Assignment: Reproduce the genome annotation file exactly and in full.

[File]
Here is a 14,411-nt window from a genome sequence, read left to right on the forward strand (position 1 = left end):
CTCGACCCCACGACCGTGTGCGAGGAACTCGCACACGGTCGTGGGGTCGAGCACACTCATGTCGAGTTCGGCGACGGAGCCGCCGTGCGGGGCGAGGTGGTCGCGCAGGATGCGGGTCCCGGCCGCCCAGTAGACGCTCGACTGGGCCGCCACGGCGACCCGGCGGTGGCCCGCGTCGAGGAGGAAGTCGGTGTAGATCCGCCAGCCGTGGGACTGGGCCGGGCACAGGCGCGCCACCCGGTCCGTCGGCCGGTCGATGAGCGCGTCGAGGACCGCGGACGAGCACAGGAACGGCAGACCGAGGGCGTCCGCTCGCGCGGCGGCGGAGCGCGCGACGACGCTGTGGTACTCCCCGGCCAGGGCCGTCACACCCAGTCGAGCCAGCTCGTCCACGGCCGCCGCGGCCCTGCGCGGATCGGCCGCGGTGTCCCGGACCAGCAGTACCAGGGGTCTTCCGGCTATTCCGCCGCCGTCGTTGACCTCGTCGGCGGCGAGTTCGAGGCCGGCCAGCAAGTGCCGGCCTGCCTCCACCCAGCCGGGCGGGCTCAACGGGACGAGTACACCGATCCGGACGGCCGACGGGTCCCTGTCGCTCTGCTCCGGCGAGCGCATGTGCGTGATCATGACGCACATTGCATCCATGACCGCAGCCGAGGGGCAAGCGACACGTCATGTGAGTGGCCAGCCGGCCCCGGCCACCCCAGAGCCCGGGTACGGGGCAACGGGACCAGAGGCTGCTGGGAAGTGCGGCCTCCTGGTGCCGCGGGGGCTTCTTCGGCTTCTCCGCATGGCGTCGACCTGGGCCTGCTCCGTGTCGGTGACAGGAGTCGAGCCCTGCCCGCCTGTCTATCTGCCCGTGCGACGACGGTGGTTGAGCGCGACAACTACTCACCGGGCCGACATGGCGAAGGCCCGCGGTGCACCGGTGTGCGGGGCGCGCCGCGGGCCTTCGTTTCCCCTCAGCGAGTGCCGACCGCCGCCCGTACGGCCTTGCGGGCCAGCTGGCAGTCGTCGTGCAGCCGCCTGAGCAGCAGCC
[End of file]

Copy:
Here is a 14,411-nt window from a genome sequence, read left to right on the forward strand (position 1 = left end):
CTCGACCCCACGACCGTGTGCGAGGAACTCGCACACGGTCGTGGGGTCGAGCACACTCATGTCGAGTTCGGCGACGGAGCCGCCGTGCGGGGCGAGGTGGTCGCGCAGGATGCGGGTCCCGGCCGCCCAGTAGACGCTCGACTGGGCCGCCACGGCGACCCGGCGGTGGCCCGCGTCGAGGAGGAAGTCGGTGTAGATCCGCCAGCCGTGGGACTGGGCCGGGCACAGGCGCGCCACCCGGTCCGTCGGCCGGTCGATGAGCGCGTCGAGGACCGCGGACGAGCACAGGAACGGCAGACCGAGGGCGTCCGCTCGCGCGGCGGCGGAGCGCGCGACGACGCTGTGGTACTCCCCGGCCAGGGCCGTCACACCCAGTCGAGCCAGCTCGTCCACGGCCGCCGCGGCCCTGCGCGGATCGGCCGCGGTGTCCCGGACCAGCAGTACCAGGGGTCTTCCGGCTATTCCGCCGCCGTCGTTGACCTCGTCGGCGGCGAGTTCGAGGCCGGCCAGCAAGTGCCGGCCTGCCTCCACCCAGCCGGGCGGGCTCAACGGGACGAGTACACCGATCCGGACGGCCGACGGGTCCCTGTCGCTCTGCTCCGGCGAGCGCATGTGCGTGATCATGACGCACATTGCATCCATGACCGCAGCCGAGGGGCAAGCGACACGTCATGTGAGTGGCCAGCCGGCCCCGGCCACCCCAGAGCCCGGGTACGGGGCAACGGGACCAGAGGCTGCTGGGAAGTGCGGCCTCCTGGTGCCGCGGGGGCTTCTTCGGCTTCTCCGCATGGCGTCGACCTGGGCCTGCTCCGTGTCGGTGACAGGAGTCGAGCCCTGCCCGCCTGTCTATCTGCCCGTGCGACGACGGTGGTTGAGCGCGACAACTACTCACCGGGCCGACATGGCGAAGGCCCGCGGTGCACCGGTGTGCGGGGCGCGCCGCGGGCCTTCGTTTCCCCTCAGCGAGTGCCGACCGCCGCCCGTACGGCCTTGCGGGCCAGCTGGCAGTCGTCGTGCAGCCGCCTGAGCAGCAGCC